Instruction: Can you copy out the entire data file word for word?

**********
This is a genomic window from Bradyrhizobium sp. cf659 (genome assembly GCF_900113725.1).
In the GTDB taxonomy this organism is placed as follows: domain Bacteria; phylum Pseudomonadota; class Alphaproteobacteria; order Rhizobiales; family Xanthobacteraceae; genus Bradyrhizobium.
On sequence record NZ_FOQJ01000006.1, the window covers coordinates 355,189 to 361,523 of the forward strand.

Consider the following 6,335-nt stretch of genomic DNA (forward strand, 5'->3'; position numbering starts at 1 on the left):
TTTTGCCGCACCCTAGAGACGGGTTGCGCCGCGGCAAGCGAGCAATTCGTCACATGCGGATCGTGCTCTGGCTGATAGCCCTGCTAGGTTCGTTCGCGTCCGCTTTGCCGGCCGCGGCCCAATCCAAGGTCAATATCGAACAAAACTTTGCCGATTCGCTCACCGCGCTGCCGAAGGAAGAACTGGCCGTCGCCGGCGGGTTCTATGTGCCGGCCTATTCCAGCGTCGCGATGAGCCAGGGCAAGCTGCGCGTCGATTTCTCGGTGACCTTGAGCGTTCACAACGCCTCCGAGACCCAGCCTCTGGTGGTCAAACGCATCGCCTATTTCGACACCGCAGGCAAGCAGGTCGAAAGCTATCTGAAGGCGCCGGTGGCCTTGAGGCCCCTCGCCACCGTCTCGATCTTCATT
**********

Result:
This is a genomic window from Bradyrhizobium sp. cf659 (genome assembly GCF_900113725.1).
In the GTDB taxonomy this organism is placed as follows: domain Bacteria; phylum Pseudomonadota; class Alphaproteobacteria; order Rhizobiales; family Xanthobacteraceae; genus Bradyrhizobium.
On sequence record NZ_FOQJ01000006.1, the window covers coordinates 355,189 to 361,523 of the forward strand.

Consider the following 6,335-nt stretch of genomic DNA (forward strand, 5'->3'; position numbering starts at 1 on the left):
TTTTGCCGCACCCTAGAGACGGGTTGCGCCGCGGCAAGCGAGCAATTCGTCACATGCGGATCGTGCTCTGGCTGATAGCCCTGCTAGGTTCGTTCGCGTCCGCTTTGCCGGCCGCGGCCCAATCCAAGGTCAATATCGAACAAAACTTTGCCGATTCGCTCACCGCGCTGCCGAAGGAAGAACTGGCCGTCGCCGGCGGGTTCTATGTGCCGGCCTATTCCAGCGTCGCGATGAGCCAGGGCAAGCTGCGCGTCGATTTCTCGGTGACCTTGAGCGTTCACAACGCCTCCGAGACCCAGCCTCTGGTGGTCAAACGCATCGCCTATTTCGACACCGCAGGCAAGCAGGTCGAAAGCTATCTGAAGGCGCCGGTGGCCTTGAGGCCCCTCGCCACCGTCTCGATCTTCATT